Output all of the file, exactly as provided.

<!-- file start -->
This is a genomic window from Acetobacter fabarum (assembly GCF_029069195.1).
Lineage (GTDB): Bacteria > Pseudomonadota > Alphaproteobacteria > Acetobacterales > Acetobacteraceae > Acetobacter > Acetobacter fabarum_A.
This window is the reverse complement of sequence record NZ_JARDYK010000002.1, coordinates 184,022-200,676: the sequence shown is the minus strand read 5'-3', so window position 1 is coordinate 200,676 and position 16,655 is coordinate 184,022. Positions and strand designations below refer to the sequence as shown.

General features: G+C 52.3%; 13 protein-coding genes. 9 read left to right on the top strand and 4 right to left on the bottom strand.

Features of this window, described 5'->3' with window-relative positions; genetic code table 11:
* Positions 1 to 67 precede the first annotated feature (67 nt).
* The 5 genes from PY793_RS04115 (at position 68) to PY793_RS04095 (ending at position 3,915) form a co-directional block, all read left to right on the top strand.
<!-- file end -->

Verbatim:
This is a genomic window from Acetobacter fabarum (assembly GCF_029069195.1).
Lineage (GTDB): Bacteria > Pseudomonadota > Alphaproteobacteria > Acetobacterales > Acetobacteraceae > Acetobacter > Acetobacter fabarum_A.
This window is the reverse complement of sequence record NZ_JARDYK010000002.1, coordinates 184,022-200,676: the sequence shown is the minus strand read 5'-3', so window position 1 is coordinate 200,676 and position 16,655 is coordinate 184,022. Positions and strand designations below refer to the sequence as shown.

General features: G+C 52.3%; 13 protein-coding genes. 9 read left to right on the top strand and 4 right to left on the bottom strand.

Features of this window, described 5'->3' with window-relative positions; genetic code table 11:
* Positions 1 to 67 precede the first annotated feature (67 nt).
* The 5 genes from PY793_RS04115 (at position 68) to PY793_RS04095 (ending at position 3,915) form a co-directional block, all read left to right on the top strand.